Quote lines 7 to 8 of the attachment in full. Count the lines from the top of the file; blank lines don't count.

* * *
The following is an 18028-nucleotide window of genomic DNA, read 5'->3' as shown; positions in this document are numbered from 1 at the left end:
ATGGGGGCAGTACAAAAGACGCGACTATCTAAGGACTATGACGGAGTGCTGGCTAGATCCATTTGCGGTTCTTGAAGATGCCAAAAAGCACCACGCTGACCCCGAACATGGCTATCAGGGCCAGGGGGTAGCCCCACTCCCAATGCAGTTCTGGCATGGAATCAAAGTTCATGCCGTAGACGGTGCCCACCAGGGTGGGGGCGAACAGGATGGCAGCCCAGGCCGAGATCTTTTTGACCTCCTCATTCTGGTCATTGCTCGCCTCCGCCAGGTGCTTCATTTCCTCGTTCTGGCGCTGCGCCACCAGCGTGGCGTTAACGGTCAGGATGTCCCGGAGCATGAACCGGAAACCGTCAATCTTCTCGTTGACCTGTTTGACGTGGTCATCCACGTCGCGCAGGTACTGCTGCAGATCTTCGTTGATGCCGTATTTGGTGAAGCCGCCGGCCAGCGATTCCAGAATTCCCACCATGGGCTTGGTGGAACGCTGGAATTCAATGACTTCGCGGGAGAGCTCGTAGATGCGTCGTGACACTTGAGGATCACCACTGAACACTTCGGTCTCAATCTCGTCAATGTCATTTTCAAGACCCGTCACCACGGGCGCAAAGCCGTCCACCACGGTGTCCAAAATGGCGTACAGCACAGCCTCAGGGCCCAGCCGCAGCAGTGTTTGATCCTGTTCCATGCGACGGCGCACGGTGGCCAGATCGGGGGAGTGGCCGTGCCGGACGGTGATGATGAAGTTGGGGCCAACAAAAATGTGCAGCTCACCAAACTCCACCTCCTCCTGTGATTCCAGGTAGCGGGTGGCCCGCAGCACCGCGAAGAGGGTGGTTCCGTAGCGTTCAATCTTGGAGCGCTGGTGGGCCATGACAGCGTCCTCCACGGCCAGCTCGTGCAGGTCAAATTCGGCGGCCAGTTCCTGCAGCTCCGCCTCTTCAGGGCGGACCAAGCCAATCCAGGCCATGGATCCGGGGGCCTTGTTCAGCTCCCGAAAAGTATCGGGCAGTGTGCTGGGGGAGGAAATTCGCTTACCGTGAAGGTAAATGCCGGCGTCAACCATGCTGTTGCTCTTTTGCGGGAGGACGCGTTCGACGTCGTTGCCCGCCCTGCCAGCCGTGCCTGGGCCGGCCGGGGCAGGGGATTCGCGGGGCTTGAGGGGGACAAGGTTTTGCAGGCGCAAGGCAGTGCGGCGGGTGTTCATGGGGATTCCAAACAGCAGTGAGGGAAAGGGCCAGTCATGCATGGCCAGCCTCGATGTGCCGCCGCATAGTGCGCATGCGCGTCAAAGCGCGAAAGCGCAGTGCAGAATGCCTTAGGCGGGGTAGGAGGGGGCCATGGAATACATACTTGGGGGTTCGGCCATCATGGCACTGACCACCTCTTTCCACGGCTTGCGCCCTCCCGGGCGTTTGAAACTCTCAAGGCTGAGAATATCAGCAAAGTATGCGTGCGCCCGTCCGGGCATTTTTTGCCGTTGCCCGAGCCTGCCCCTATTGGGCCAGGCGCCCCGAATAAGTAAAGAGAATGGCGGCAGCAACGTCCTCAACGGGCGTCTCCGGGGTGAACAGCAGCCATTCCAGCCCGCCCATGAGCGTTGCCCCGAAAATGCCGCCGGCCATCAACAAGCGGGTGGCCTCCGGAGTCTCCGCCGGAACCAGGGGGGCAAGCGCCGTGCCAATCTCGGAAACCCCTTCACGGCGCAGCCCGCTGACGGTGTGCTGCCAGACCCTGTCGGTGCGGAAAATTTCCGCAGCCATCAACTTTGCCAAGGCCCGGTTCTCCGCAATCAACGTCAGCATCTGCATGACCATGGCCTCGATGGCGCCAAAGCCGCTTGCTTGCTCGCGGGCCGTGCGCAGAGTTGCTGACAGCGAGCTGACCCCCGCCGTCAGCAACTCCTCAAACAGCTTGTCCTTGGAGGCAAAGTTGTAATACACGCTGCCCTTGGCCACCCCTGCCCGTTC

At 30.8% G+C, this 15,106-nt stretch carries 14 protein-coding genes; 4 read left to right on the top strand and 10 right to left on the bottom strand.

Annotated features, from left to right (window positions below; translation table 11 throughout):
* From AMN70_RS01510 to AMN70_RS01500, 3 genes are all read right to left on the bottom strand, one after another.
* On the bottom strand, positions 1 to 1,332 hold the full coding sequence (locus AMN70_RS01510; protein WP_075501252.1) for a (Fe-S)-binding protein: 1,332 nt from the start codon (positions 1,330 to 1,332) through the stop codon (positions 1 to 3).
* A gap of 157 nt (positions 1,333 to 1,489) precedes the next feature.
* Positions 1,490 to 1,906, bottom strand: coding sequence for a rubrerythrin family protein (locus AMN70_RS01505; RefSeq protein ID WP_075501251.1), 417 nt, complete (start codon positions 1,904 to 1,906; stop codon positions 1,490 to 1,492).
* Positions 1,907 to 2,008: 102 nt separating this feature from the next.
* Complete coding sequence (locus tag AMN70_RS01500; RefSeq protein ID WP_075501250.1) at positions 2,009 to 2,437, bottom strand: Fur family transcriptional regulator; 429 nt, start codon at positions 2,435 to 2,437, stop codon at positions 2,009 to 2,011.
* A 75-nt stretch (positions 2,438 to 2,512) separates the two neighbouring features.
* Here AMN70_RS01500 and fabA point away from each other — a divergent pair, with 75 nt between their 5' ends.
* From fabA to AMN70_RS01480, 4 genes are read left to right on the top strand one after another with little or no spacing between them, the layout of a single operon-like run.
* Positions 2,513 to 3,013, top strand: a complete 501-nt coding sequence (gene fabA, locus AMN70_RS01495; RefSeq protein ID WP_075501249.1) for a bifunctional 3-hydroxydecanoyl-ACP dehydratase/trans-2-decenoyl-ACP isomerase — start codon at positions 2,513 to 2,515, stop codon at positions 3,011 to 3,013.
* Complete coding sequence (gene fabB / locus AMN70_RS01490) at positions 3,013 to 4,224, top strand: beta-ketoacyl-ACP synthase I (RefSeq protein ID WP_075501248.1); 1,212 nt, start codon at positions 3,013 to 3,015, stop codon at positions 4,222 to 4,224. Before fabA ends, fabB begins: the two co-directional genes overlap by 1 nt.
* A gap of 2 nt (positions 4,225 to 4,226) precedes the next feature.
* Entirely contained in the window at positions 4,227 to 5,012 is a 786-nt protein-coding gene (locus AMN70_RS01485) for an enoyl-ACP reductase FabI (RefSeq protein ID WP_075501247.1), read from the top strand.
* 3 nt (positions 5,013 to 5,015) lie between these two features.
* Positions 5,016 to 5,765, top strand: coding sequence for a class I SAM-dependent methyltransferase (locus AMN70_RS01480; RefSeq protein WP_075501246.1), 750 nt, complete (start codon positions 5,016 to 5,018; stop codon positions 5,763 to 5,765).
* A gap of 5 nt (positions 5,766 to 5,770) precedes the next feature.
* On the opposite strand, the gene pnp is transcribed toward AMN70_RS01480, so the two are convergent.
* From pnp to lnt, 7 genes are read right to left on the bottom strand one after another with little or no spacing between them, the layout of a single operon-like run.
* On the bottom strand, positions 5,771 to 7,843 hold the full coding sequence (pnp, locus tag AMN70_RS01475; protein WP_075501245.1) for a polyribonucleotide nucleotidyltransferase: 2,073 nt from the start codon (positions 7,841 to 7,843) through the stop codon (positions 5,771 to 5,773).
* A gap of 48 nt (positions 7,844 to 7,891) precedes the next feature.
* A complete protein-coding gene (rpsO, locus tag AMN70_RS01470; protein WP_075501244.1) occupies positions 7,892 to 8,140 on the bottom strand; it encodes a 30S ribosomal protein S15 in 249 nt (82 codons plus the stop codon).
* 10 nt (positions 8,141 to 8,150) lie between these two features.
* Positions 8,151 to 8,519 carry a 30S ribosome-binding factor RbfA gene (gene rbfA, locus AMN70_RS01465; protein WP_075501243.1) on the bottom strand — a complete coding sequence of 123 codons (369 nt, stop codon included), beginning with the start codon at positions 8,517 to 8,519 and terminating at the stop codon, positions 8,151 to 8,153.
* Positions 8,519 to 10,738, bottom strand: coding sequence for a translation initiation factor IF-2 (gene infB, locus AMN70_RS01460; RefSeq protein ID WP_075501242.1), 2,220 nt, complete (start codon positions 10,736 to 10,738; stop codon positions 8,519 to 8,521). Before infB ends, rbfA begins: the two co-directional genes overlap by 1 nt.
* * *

* A gap of 157 nt (positions 1,333 to 1,489) precedes the next feature.
* Positions 1,490 to 1,906, bottom strand: coding sequence for a rubrerythrin family protein (locus AMN70_RS01505; RefSeq protein ID WP_075501251.1), 417 nt, complete (start codon positions 1,904 to 1,906; stop codon positions 1,490 to 1,492).